Sir Adrian Caux abandoned his damaged grandson and placed him under the wing of a guardian, Miss Higgs, who Mrs. Bradley witnessed being pushed into the river by her ward. On the other hand, Derek was brought back to Sir Adrian's home in the village of Mede. Consequentially, Francis and Derek have not seen one another for nearly ten years. Or so everyone assumed. But the river incident places Mrs. Bradley on the scene when the first, of two, murders is committed that are closely intertwined with the Gemini game the brothers have been secretly playing.
Mr. Campbell is "a misanthropic naturalist" and local blackmailer, who loved to observe "courting couples through his field-glasses," but someone had battered in his skull and his assailant found an original way to dispose of the body – attaching the remains to the bottom of dinghy by iron bands and staples. And the dinghy belongs to Francis!
Meanwhile, Sir Adrian engages a schoolteacher, named Tom Donagh, as a holiday tutor for Derek, but specified in the advertisement an "opening batsman and slip fielder" is "preferred." Even asking any applicants to supply their "last season's batting average." Sir Adrian loves cricket and heads the village cricket team, which in one scene has to play against the patients and doctors of "a sort of second-class Broadmoor." However, the main event is the annual game against the team of the village's longtime rival, the neighboring village of Bruke, but the game ends with the murder of the visiting captain, Mr. Witt, whose body was found in the showers of the cricket pavilion – beaten to death with his own cricket bat. Once again, the victim was a known blackmailer and Derek lacked a much needed alibi.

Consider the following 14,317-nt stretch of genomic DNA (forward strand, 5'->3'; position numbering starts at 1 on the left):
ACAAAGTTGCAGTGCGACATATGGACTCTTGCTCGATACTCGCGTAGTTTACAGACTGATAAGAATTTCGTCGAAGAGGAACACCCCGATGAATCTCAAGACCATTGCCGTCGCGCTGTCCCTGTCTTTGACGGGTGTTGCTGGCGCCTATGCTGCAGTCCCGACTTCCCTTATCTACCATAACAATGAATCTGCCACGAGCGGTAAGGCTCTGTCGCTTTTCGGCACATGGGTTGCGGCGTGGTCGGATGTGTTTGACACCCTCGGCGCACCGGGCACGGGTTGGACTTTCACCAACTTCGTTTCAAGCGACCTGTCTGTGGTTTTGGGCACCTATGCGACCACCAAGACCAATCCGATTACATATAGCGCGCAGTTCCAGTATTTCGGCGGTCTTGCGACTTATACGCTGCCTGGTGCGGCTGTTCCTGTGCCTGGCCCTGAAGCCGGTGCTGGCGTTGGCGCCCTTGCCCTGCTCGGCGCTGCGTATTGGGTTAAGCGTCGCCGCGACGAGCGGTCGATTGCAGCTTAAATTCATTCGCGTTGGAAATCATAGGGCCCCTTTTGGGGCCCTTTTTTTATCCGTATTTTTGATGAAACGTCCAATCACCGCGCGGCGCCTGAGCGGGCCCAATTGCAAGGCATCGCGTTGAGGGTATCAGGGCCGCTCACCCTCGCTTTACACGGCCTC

Evidently, this is a case requiring the hand of an expert and, luckily, Mrs. Bradley is in superb form with her eccentricities almost completely expunged. So she doesn't poke any ribs with a yellow claw or let loose a sudden, pterodactyl-like shriek that can be interpreted as a form of laughter. She sinks a lot of time in questioning the people occupying the neighboring bungalows in Wetwode case or theorizing about the role of the twins in the cricket murder in Mede. Despite being in top form, Mrs. Bradley is slightly reluctant to solve both murders.
After all, the victims were known blackmailers and they were about as popular during the Golden Age as kiddie diddlers are today. Mrs. Bradley is of the opinion that blackmailers are worse than murderers and considered the killing of these "poisonous pests" to be "a distinct gain to society," which is a sentiment often found in detective stories up to the 1960s and a very famous example can be found in Conan Doyle's "The Adventure of Charles Augustus Milverton" – collected in The Return of Sherlock Holmes (1905). She would not have touched the case had she not been plagued by "a personal desire" to know if and how the twin brothers are involved. And the role Francis and Derek played in the story also showed Mitchell was at the top of her game.